• Elective Monarchy: The Irish system of tanistry comes up frequently.
  • Exotic Detective: Both to the reader (as a way to introduce a little known time and culture) and within the story; while Fidelma is well-known and accepted within Ireland, her Saxon friend Eadulf is less welcome, and this reverses itself outside Ireland where women are not expected to be so forthright, or to have such education. Or for a princess of Munster to concern herself with the doings of commoners who aren't even Irish.
  • Fiery Redhead: Fidelma has red hair, and acknowledges her quick temper can be a weakness.
  • Footnote Fever: averted. things other authors might bung in as explanatory footnotes often end up in the main text. See Shown Their Work below.
  • Foregone Conclusion: When a tanaiste (heir-apparent) is present, it's possible to look up whether they really did go on to succeed as king. If not, they're likely either to be a victim or exposed as the criminal.
  • Historical Domain Character: King Colgu, High King Sechnussach, and several other secular and religious leaders of the period. Novels are set at the Synod of Whitby and Council of Autun.
  • Hooker with a Heart of Gold: Della, one of Fidelma's closest friends, is a former be-taide, or prostitute.
  • The Low Middle Ages: Set in 7th century Ireland.
  • Modest Royalty: Fidelma, who as a religiuse just wears a habit. Occasionally averted for cause, such as putting arrogant nobles in their place. After she resigns from being a religiuse she dresses in civvies, but still much plainer than you'd expect from royalty, except for special occasions or when she's being official on Colgu's behalf.
  • Politically Active Princess: Many of the murders have political implications for Colgu and his kingdom of Muman, so Fidelma often has to be diplomatic. It gets to the point where Colgu officially makes her a member of an elite noble fraternity so that she'll have the power to speak for him in certain situations, including legal matters.
  • Pretty Princess Powerhouse: Unarmed religious were trained in an obscure martial art to protect them during their travels. More than once Fidelma uses this art to subdue armed attackers with her bare hands.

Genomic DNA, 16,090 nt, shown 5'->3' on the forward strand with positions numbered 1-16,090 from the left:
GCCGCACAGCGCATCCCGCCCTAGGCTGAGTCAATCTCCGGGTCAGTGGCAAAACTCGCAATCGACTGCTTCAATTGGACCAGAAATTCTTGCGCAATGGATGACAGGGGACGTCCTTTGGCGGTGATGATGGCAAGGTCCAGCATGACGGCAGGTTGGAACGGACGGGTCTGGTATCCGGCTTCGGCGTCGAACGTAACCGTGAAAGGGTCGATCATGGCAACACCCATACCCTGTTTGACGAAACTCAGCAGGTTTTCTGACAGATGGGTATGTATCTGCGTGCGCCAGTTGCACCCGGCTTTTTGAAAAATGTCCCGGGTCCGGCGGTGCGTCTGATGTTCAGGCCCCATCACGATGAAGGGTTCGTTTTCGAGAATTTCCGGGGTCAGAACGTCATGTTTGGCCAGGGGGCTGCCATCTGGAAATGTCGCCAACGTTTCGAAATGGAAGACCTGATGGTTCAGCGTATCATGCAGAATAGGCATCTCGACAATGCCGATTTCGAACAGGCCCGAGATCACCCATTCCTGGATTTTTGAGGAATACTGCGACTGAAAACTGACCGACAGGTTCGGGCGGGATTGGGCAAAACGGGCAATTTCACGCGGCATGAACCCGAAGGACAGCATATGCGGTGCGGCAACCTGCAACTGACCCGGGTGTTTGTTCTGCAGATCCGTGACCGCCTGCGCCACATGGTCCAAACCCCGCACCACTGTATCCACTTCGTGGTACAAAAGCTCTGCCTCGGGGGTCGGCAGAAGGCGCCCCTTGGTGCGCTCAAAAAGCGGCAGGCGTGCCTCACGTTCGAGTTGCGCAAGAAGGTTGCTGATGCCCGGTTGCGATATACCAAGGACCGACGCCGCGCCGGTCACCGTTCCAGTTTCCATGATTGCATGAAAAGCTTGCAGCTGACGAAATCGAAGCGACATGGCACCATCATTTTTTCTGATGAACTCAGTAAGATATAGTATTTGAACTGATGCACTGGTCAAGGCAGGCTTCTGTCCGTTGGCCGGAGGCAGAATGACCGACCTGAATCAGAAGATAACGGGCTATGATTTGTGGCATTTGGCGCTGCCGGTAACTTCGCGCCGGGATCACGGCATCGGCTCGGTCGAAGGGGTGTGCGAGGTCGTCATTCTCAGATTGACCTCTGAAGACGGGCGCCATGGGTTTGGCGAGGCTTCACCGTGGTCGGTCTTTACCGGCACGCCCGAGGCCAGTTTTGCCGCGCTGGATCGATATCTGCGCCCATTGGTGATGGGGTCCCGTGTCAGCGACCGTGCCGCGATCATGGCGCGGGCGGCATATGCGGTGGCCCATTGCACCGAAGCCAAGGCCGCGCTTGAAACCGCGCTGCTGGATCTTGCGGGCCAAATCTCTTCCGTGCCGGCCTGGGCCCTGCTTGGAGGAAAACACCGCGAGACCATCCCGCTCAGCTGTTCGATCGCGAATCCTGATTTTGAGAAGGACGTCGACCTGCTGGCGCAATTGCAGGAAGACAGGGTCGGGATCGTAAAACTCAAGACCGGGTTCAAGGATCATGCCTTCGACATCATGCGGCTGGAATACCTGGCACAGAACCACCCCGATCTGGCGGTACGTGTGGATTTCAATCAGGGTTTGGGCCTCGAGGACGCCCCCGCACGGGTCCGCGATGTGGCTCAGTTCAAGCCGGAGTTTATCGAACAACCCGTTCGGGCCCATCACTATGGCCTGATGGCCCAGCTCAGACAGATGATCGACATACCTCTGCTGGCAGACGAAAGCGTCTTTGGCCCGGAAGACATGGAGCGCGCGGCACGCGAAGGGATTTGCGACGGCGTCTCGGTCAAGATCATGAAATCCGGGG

• Shown Their Work: Tremayne's lengthy expositions often read like a university-level dissertation in all aspects of Irish language and culture in the tenth century. He is at pains to explain obscure points of language or law in the text where other authors might employ footnotes.
  • Significant Green-Eyed Redhead: Fidelma.
  • Summation Gathering: Almost every time. Often justified by Fidelma either presenting the solution before a judge as part of a legal case, or having to explain things to someone official or in authority who needs the whole story. Sometimes done so civilians involved in the case don't spend their whole lives wondering what the heck happened, or aren't Convicted by Public Opinion.
  • Taking the Veil: Played with; religious houses even before Christianity were closer to schools than places of worship. Fidelma becomes a religiuse primarily because of the educational opportunities it offers, and gradually withdraws from the religious life.
  • The Watson: Eadulf. Also, as a foreigner to Ireland, he has constant exposition spouted at him for the readers' benefit.
  • Will They or Won't They?: for the first half-dozen or so books, it's all but spelled out that Fidelma and Eadulf are made for each other, but they never seem to do anything about it. But eventually they become a couple, become parents and formally marry.
  • Would Hurt a Child: In Suffer Little Children an orphanage is burned down as part of a complicated plot to murder the heirs to the throne.